Descriptive Anatomy of the Interscalene Triangle and the Costoclavicular Space and Their Relationship to Thoracic Outlet Syndrome: A Study of 60 Cadavers
Journal of Manipulative and Physiological Therapeutics
Objective: Thoracic outlet syndrome classically results from constrictions in 1 or more of 3 specific anatomical locations: the interscalene triangle, costoclavicular space, and coracopectoral tunnel. Magnetic resonance and computed tomographic imaging studies suggest that, of the 3 potential locations for constriction, the costoclavicular space is the most susceptible to compression. This study of human cadavers aims to expand on the descriptive anatomy of the interscalene triangle and associated costoclavicular space.
Methods: The interscalene angle, interscalene triangle base, and costoclavicular space were measured on 120 sides of embalmed human cadavers. Linear distances and angles were measured using a caliper and protractor, respectively. The data were analyzed by calculating the mean, range, and standard deviation.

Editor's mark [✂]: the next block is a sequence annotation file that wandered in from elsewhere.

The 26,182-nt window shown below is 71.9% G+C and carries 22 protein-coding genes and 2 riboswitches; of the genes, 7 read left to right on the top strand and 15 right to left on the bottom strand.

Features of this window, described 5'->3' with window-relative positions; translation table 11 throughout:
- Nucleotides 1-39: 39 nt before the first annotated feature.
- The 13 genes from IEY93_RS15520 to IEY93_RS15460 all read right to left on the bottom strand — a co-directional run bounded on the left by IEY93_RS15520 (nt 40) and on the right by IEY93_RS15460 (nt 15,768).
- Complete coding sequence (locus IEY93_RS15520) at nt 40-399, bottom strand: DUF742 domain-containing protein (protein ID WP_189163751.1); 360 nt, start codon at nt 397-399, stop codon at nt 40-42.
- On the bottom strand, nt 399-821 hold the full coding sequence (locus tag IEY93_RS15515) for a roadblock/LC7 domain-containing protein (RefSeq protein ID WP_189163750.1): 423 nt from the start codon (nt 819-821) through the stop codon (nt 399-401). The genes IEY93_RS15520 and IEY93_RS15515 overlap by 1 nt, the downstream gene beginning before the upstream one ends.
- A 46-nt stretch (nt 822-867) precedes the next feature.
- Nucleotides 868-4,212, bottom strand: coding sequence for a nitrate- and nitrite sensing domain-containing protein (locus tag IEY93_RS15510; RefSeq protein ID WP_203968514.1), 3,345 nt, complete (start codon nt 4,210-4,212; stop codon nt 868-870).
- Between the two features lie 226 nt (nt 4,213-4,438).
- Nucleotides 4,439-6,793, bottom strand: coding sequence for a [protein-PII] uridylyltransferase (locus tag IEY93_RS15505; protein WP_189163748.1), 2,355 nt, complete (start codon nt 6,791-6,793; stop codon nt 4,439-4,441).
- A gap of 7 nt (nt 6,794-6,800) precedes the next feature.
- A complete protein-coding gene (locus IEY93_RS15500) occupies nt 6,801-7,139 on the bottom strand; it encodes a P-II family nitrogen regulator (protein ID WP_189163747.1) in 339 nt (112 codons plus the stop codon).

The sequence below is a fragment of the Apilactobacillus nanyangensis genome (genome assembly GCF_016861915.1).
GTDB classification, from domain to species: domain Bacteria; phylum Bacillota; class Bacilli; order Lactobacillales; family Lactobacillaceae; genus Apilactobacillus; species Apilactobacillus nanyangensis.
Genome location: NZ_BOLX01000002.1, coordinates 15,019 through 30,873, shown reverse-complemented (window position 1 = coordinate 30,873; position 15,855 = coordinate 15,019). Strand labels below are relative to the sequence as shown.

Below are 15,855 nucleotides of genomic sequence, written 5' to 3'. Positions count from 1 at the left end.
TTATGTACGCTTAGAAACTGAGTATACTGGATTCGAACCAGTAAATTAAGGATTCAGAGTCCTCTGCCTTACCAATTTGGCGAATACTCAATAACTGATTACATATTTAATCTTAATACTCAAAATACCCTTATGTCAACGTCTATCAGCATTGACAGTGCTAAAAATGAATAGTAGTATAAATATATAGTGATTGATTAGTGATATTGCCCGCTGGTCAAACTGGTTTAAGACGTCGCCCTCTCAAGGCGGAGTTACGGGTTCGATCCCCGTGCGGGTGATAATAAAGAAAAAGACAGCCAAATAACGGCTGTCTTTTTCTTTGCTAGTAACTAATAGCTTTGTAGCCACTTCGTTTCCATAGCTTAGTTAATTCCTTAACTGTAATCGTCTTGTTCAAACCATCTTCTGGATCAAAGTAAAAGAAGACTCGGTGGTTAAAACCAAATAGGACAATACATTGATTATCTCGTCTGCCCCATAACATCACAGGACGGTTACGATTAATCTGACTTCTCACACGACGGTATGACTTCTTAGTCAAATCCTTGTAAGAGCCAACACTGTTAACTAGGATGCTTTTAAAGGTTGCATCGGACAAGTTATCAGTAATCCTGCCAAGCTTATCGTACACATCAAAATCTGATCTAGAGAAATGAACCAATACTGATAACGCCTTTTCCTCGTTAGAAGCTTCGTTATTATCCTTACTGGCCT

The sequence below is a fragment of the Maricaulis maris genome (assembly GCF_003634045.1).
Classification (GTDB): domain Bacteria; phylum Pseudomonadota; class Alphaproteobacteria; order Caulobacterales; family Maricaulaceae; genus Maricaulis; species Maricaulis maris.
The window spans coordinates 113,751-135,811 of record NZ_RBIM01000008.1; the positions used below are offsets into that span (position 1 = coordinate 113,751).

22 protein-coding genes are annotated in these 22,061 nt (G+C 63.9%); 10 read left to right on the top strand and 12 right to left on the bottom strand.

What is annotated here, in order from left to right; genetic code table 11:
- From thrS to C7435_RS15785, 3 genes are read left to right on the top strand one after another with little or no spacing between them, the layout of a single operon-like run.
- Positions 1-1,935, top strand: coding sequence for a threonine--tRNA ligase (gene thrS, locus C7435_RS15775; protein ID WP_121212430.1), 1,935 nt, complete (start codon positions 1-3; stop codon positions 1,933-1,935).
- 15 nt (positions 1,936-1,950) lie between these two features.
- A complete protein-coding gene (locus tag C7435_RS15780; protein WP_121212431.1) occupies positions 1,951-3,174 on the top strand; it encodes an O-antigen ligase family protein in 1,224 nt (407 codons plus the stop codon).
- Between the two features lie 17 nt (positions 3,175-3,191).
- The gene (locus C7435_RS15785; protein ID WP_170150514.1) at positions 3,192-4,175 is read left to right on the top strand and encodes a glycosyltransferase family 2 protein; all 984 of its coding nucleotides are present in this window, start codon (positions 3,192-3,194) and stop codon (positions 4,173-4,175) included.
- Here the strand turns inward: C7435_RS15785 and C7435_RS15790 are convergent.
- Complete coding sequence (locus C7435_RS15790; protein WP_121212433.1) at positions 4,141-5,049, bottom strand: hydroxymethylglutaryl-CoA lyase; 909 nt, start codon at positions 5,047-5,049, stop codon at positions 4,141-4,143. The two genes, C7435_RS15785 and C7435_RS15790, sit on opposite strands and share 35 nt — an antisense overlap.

Results: The range for the interscalene base was 0 to 21.0 mm with a mean of 10.7 mm. For the interscalene angle, the range was 4° to 22° with a mean of 11.3°. Measurements for the costoclavicular space ranged from 6 to 30.9 mm with a mean of 13.5 mm.
Conclusions: No significant differences were observed between left and right interscalene triangles or costoclavicular spaces; furthermore, there were no differences between the sexes concerning these 2 locations.
Anatomy, Thoracic Outlet Syndrome
Dahlstrom K, Olinger A. Descriptive Anatomy of the Interscalene Triangle and the Costoclavicular Space and Their Relationship to Thoracic Outlet Syndrome: A Study of 60 Cadavers. Journal of Manipulative and Physiological Therapeutics. 2012; 35(5). doi: 10.1016/j.jmpt.2012.04.017.